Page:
“There is no document of civilisation which is not at the same time a documentation of barbarism.”

Documentation demands involvement.

What did Nick Ut do after taking his Pulitzer Prize winning photo?

He rushed Kim Phuc to the hospital. I’d wager that most New York Times photojournalists, with encouragement from their higher ups, would have done the same.

(This review is a reprint, previously published at The Express Tribune Blogs)

 

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War Is Beautiful: New York Times war photography leads “directly to immeasurable death and destruction”

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War Is Beautiful
“Forty years ago, Susan Sontag, in an essay for the New York Review of Books, wrote,

“To photograph people is to violate them… Just as a camera is a sublimation of a gun, to photograph someone is a sublimated murder.”

This backed her argument that photography was “essentially an act of non-intervention” that shared “complicity” in “another person’s pain or misfortune”.

Susan Sontag noted that Nick Ut’s (Huỳnh Công Út) photo of Kim Phuc, a naked South Vietnamese girl with arms spread, wracked in pain from napalm,

‘Did more to increase the public revulsion against
the war than a hundred hours of televised barbarities’

These essays formed On Photography, such nuance earned it the National Book Critics Circle Award in 1977, and it became one of the most important works of literary criticism on photography in the 20th century. The latest addition to this, in a book Noam Chomsky calls “Shattering,” is David Shields’ War Is Beautiful: The New York Times Pictorial Guide to the Glamour of Armed Conflict. To provoke, Shields provides 64 photos taken from The New York Times, 1997-2014, with a brief essay on how Shields dissected thousands of images from front pages. Shields writes:

“Over time I realized these photos glorified war through an unrelenting parade of beautiful images whose function is to sanctify the accompanying descriptions of battle, death, destruction, and displacement.”

His conclusion:

“I found my original take corroborated: the governing ethos was unmistakably one that glamorized war and the sacrifices made in the service of war.”

Shields’ epiphanies lead him to accuse Judith Miller and the Times of,

“—intimate participation in the promotion of the war (that) led directly to immeasurable Iraqi death and destruction”.

Therefore he will,

“No longer read the New York Times”.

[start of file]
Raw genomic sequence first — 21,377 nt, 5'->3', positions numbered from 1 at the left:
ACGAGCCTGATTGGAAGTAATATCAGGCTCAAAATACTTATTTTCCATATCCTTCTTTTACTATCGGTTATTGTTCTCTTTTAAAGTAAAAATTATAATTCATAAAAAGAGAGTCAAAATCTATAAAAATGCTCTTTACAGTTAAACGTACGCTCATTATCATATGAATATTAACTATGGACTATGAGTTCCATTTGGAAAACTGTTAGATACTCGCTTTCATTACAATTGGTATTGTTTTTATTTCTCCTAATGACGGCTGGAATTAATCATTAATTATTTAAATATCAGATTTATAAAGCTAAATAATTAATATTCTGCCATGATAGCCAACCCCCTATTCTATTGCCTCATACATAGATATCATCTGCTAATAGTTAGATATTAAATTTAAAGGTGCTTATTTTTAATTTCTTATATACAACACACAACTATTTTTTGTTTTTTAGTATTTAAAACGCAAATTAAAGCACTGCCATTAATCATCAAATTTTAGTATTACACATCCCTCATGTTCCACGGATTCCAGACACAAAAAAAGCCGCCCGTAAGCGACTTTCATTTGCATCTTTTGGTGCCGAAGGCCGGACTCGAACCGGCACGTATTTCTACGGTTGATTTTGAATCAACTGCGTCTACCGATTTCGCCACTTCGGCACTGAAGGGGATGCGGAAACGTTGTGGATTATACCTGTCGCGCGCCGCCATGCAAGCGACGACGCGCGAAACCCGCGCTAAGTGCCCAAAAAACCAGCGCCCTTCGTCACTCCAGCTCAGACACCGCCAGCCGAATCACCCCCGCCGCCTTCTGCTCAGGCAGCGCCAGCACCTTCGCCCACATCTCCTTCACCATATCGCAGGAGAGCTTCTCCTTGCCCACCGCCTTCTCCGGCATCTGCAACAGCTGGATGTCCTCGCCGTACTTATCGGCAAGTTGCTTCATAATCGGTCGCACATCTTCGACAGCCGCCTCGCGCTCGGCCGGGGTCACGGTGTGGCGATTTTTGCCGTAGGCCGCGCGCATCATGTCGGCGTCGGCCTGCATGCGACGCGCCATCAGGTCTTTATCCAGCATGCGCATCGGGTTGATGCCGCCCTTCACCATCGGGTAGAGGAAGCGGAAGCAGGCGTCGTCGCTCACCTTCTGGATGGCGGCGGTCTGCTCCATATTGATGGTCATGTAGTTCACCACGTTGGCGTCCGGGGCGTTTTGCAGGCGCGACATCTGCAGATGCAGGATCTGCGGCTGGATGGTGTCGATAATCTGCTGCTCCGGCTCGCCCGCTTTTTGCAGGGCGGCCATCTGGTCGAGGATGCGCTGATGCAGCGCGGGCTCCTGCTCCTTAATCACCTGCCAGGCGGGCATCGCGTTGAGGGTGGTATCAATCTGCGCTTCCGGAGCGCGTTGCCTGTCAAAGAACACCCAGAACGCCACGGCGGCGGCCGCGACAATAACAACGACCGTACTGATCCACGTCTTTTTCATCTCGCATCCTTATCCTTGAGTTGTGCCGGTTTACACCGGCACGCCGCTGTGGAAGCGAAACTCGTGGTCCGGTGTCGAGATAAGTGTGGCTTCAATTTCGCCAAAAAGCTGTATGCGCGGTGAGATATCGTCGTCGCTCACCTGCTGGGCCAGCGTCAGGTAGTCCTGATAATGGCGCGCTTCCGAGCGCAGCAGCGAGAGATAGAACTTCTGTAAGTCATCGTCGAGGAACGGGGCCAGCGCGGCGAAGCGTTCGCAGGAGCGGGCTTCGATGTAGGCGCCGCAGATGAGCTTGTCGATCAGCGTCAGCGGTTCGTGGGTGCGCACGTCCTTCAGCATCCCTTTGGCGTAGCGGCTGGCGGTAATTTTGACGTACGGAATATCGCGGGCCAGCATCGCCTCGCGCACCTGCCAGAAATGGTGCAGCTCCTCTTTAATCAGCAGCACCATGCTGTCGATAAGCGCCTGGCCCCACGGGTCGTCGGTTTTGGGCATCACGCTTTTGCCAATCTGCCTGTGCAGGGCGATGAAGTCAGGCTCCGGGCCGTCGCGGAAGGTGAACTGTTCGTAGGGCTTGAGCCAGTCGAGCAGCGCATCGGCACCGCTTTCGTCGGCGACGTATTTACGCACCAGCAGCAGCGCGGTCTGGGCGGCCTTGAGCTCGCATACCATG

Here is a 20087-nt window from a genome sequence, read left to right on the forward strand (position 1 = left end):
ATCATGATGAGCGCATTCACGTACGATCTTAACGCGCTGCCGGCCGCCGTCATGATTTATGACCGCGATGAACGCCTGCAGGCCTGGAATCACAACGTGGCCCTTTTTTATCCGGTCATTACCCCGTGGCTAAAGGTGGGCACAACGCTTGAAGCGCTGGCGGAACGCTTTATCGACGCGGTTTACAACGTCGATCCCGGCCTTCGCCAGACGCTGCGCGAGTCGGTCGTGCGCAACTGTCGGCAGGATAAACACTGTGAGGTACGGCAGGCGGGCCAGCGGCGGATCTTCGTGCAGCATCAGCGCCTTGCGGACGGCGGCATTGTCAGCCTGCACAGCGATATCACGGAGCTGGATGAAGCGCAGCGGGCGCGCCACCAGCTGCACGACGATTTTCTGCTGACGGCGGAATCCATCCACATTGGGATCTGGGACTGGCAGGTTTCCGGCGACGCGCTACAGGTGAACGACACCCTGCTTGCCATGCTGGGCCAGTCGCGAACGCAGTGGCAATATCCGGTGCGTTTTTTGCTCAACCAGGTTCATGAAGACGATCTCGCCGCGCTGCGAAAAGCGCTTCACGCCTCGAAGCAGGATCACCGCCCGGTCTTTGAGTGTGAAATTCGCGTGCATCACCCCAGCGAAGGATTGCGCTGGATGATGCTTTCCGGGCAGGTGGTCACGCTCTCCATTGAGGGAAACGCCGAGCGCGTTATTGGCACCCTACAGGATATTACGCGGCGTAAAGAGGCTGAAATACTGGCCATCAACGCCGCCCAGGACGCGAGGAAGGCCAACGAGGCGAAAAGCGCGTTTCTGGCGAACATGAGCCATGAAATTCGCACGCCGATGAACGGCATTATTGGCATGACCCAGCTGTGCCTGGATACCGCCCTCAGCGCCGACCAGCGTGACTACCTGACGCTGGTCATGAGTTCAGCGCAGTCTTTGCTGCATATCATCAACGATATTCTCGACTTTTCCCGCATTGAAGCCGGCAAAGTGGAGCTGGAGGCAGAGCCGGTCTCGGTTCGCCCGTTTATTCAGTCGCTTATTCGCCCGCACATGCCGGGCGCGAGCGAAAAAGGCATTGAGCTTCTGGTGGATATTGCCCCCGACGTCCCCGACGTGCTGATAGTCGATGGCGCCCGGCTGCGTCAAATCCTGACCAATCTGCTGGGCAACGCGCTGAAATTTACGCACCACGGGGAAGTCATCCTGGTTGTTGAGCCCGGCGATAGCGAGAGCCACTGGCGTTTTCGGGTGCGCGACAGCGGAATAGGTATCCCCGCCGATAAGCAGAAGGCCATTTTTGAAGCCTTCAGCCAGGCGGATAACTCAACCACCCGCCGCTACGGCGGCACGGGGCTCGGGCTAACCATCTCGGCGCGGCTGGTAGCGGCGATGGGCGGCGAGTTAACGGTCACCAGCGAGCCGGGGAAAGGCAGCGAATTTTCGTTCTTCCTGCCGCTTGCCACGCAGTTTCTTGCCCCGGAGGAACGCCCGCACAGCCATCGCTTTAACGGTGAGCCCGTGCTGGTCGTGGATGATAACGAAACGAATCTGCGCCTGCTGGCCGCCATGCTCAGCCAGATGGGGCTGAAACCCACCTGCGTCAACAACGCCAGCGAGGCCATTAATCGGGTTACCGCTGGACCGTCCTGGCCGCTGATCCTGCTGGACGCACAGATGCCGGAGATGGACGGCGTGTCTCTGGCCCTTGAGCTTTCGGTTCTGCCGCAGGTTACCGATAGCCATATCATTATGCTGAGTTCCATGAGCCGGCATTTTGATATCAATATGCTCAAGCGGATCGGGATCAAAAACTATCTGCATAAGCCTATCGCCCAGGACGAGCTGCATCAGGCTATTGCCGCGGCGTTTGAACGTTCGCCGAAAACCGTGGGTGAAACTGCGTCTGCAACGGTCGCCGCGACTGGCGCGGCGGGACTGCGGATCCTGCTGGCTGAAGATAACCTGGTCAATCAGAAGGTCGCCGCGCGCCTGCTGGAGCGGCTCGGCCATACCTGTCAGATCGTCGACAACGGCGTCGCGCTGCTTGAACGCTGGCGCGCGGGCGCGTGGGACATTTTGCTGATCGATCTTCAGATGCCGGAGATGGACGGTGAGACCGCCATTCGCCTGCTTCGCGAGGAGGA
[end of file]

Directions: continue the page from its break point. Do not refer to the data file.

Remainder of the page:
Does Shields think substantive benefits would come from such a proclamation?

I don’t.

Shields and I have combated ideas for years…continue

Written by Caleb Powell

March 24, 2016 at 12:36 pm

Holland: The Psychopath Sanctuary – Herman Koch’s The Dinner and the Murder of Greg Halman

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“In the Netherlands, for beating to death a fellow human, you might receive eight years, I figured. It wasn’t much. With a little good behavior, a little raking around the prison grounds, you could be out the gates within five.” – Herman Koch, from The Dinner

On November 21, 2011, in Rotterdam, Jason Halman killed his brother Greg. The tragedy of Greg Halman, a Seattle Mariner and one of a few Dutch nationals to play in the Major Leagues, parallels Dutch novelist Herman Koch’s The Dinner. Both show how psychopathy and mental illness can flourish.

Eddy Halman, Patriarch and Perpetrator of Domestic Violence:  The Halman family trials, told by ESPN, detail violence, envy, and restrictive family ties. Papa Halman played professional baseball. He became derailed by alcoholism, a virulent temper, and a penchant for violence, especially towards his wife. One son, Greg Halman, had special talent. He eventually was signed by the Mariners and made his MLB debut in September of 2010. The other son, Jason, took after his father.

Trouble in Holland: Greg Halman showed promise, and in 2011 had 91 At Bats and hit .230 with two homers. His power, speed, and defensive prowess looked to help the Mariners in 2012. After the 2011 season ended he returned to Holland. There, his brother stabbed him to death in an argument over loud music. Jason Halman was released less than a year later  because he suffered from a “psychoses” that was “exacerbated by marijuana use.” There’s more, as the ESPN link shows, but what a gruesome legal and medical system that gives criminally inclined psychopaths treatment with the aim of freeing them.

The Dinner:  Herman Koch’s The Dinner examines two brothers, Paul and Serge, and their wives, Claire and Babette. Serge is a prominent politician and Paul is an educator on leave. Paul and Claire have a son; Serge and Babette have a son, an adopted African son, and a daughter. The four adults dine at a very expensive restaurant in Amsterdam, where they will discuss the fact their three sons are complicit in the murder of a homeless person, fuzzy and ambiguous footage of their crime is caught on security camera. The African son did not commit the murder, but has evidence on his brother and cousin, and thus is  blackmailing them.